The outbreak has followed the All Blacks on their end of year tour with four All Blacks, one by one, taken down in as many weeks.
Jack Goodhue, Rieko Ioane and Ardie Savea all contracted the infectious viral disease, and now lock Luke Romano.
“Luke Romano's in semi-quarantine, because he's got them as well, so I think that might be four cases,” says Coach Steve Hansen. “And all of them have been vaccinated.”
It follows a huge spike in mumps cases in Auckland this year - now nearing 900 - numbers not seen in decades.
So what's causing it? Firstly, it's low vaccine coverage.
“There's a lost generation, from age 11 through to 30, who have very low vaccine coverage,” says Dr Helen Petousis-Harris, senior lecturer at Auckland University and director of research at the Immunisation Advisory Centre.
“Some parts of the community, you're seeing maybe 30, 40, 50, 60 percent in some pockets, who haven't received the vaccine.”
She says some Pacific Islands haven't used mumps vaccines in the past and some people think they're fully vaccinated, when they're not.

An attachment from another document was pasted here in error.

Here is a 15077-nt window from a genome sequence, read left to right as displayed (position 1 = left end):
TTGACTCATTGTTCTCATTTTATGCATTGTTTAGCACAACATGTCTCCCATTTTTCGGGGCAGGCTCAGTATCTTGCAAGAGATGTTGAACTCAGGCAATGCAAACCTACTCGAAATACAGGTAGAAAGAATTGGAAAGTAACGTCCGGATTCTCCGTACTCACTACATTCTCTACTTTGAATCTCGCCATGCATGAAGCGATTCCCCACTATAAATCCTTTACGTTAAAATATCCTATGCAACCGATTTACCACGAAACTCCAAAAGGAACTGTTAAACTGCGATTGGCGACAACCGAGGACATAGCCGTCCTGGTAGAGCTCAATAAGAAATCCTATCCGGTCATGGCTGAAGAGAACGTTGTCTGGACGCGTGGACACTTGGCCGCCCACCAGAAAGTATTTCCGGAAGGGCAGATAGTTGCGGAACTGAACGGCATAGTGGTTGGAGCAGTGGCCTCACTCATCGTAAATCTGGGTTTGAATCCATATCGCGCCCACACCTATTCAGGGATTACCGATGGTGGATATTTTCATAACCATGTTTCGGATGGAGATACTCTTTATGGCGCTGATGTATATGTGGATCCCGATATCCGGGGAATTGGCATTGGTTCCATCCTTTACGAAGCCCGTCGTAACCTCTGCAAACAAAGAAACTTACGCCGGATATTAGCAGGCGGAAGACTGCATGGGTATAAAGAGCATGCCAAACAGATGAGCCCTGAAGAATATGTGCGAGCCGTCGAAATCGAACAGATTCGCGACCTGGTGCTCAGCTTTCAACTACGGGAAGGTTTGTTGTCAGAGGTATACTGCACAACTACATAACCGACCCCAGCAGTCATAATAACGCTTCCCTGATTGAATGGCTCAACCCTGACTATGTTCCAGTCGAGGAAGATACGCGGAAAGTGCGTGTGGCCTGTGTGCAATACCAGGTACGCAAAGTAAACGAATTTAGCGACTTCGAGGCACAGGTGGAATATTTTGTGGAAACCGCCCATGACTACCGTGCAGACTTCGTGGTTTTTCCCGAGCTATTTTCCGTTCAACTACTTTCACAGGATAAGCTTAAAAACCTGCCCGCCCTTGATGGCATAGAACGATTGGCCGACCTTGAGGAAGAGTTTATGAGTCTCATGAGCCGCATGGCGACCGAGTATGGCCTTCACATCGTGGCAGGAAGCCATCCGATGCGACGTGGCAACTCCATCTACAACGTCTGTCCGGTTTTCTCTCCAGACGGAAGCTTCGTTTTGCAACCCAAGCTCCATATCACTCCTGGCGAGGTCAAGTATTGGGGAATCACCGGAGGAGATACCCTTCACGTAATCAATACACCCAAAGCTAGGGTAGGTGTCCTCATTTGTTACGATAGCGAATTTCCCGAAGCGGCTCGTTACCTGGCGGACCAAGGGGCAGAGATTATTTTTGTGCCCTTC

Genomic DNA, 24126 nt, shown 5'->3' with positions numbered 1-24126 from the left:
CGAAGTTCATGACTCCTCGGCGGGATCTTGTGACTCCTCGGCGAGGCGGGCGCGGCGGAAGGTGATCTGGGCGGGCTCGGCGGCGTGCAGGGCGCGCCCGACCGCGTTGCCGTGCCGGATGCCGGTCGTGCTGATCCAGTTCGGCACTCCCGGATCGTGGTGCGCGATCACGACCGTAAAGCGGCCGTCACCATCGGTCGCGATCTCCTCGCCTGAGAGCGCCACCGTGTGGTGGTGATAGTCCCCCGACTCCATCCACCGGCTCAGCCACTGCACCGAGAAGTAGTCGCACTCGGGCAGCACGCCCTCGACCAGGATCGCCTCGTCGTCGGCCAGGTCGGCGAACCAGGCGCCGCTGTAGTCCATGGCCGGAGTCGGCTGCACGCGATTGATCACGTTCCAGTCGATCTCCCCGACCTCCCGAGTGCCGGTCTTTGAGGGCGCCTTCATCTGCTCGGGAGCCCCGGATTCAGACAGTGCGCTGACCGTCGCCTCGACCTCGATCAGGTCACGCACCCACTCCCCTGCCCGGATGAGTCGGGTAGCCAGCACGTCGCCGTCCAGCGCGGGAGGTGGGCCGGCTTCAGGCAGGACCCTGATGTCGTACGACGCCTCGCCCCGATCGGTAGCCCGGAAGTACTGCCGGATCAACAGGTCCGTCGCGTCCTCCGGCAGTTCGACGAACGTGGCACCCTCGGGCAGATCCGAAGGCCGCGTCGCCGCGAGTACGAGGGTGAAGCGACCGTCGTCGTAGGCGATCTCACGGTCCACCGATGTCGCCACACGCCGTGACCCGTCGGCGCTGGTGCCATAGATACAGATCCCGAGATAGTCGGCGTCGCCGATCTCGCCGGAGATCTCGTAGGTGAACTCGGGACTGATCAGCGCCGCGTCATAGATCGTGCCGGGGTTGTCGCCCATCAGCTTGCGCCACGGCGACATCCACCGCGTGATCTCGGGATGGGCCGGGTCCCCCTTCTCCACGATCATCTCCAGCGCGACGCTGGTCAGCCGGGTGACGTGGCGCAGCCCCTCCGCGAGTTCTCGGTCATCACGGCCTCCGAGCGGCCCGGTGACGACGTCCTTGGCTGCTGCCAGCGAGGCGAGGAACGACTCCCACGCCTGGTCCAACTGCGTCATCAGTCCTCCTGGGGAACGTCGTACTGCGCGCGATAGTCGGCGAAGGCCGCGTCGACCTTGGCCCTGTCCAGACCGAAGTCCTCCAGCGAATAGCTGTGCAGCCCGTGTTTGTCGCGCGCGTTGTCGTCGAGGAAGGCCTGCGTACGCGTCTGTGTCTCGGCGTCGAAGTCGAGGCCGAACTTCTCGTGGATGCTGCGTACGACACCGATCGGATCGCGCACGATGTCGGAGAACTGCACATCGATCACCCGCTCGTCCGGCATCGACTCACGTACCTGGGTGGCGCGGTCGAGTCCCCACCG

On top of that, Dr Petousis-Harris says the mumps component of the MMR vaccine is only 86 percent effective - and it wears off.
“It's sort of in the 10-15 years [after immunisation] that you start to see more cases in the vaccinated, so when you put all of that together, you've got a perfect storm for an outbreak. So, once you've got the outbreak of a highly infectious disease and you put people close together, it can go whoosh.”
Mumps is easily spread through the air or contact. Symptoms include:
*Pain in the jaw
*Swelling of the glands around the face
Seven percent of cases have been hospitalised - that's 64 people so far this year.
Public health officials say people need to have had two MMR vaccines to be immunised. If in doubt, they recommend - and say its safe - to get another MMR shot